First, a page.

Skip to main content
/asia
  Edition: U.S. | Arabic | Set Pref

Two U.S. missile strikes kill 17 in Pakistan, sources say

  • Story Highlights
  • NEW: Pakistan military's top spokesman calls attacks "counterproductive"
  • NEW: Ex-Pakistani leader Pervez Musharraf says public against such attacks
  • Strikes would be the first since President Obama took office
  • Attacks occur in Pakistan's ungoverned tribal region along Afghan border
  • Next Article in World »
Decrease font Decrease font
Enlarge font Enlarge font

ISLAMABAD, Pakistan (CNN) -- Seventeen people were killed Friday evening in two U.S. missile strikes in Pakistan's tribal region, said one government and two military officials.

They are the first such strikes since President Obama took office Tuesday.

Both hits were near the Afghan border, said local political official Nasim Dawar. The Pakistani military sources asked not to be named because they are not authorized to release such information.

The first strike, which killed 10 people, occurred about 5:15 p.m. (7:15 a.m. ET) in a village near Mir Ali in North Waziristan, the officials said. Seven people died in the second hit at 7:30 p.m. (9:30 a.m. ET) near Wana, the major town in South Waziristan, 17 miles (27 kilometers) from Afghanistan, they said.

There has been no immediate response from U.S. officials.

The Pakistan military's top spokesman called the attacks, which he said were by pilotless drones, "counterproductive," because they undercut his country's efforts to oust militants from the ungoverned tribal areas.

"It helps us in no way conducting our operations," Maj. Gen. Athar Abbas told CNN. "We are trying to create to wean away the tribe at large from the militant component of the tribe. But it diminishes the line which divides the militant component and the tribe at large."

Abbas said, "We face much more difficulty as a result of drone strikes, and we have conveyed our position on that" to the United States.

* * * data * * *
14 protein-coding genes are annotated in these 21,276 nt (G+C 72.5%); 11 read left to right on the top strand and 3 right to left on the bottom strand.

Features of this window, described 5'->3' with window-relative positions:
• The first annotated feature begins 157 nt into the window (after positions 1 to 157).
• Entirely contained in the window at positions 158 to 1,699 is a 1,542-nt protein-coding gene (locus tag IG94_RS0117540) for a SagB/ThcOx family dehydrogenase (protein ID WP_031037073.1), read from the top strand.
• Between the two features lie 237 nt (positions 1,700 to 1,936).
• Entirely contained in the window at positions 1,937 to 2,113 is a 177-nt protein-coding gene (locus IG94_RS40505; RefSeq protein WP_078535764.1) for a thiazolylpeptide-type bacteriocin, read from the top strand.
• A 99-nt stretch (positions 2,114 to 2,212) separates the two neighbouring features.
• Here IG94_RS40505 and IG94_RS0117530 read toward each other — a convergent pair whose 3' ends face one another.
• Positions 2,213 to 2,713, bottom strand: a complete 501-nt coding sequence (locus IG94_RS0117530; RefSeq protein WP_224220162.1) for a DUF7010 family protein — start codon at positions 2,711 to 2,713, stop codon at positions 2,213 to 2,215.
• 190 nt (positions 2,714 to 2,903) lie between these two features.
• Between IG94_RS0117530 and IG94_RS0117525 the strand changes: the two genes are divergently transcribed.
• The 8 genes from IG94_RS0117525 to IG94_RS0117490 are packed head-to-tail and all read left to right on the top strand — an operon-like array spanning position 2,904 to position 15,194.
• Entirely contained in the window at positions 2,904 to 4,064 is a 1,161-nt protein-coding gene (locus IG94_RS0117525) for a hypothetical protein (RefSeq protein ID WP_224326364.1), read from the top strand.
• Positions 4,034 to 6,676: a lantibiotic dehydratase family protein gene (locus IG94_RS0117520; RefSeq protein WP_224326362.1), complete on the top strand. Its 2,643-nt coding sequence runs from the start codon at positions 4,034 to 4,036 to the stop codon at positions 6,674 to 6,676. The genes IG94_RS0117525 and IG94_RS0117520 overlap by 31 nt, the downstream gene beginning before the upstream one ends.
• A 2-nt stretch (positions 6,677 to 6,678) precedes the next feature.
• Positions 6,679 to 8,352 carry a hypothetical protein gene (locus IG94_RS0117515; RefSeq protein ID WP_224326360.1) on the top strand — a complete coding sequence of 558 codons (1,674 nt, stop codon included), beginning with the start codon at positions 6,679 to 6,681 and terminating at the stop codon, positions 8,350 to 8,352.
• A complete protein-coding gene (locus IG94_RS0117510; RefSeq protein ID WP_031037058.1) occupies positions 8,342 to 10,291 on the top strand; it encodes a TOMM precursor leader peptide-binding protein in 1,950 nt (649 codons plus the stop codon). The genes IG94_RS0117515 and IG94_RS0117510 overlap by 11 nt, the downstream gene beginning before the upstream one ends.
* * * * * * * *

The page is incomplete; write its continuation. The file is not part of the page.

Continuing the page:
Former Pakistani President Pervez Musharraf, interviewed on CNN's "The Situation Room," repeated that public opinion in his country is strongly against the strikes on Pakistan territory. Video Watch Musharraf's exclusive interview with CNN's Wolf Blitzer »

Musharraf was asked whether he is comfortable with the continuation of the attacks, even with a new U.S. president in place.

"As far as this issue of the new president, President Obama, having taken over and this continuing ... I've always been saying that policies don't change with personalities.

"Policies have national interests, and policies depend on an environment."

The former leader added that he believes the environment and national interests of the United States" are the same.

North and South Waziristan are among seven districts in Pakistan's ungoverned tribal region, where the Taliban and other militants have sought haven.

The region has seen a sharp spike in the number of aerial attacks by unmanned drones on what are believed to be Taliban targets. The United States has the only military with drones operating in the area.

In 2008, there were 30 suspected U.S. missile strikes in Pakistan, based on a CNN count.

advertisement

On New Year's Day, two top al Qaeda terrorists were killed by a U.S. missile strike against a building in northern Pakistan, according to two senior U.S. officials.

The men, both Kenyans, were on the FBI's Most Wanted Terrorist list, one of the officials said, and were believed to have been responsible for the September suicide bombing at an Islamabad hotel.

CNN's Reza Sayah contributed to this report.

All About Al QaedaAfghanistanPakistan

  • E-mail
  • Save
  • Print
Home  |  Asia  |  Europe  |  U.S.  |  World  |  World Business  |  Technology  |  Entertainment  |  World Sport  |  Travel
Podcasts  |  Blogs  |  CNN Mobile  |  RSS Feeds  |  Email Alerts  |  CNN Radio  |  Site Map
© 2009 Cable News Network. A Time Warner Company. All Rights Reserved.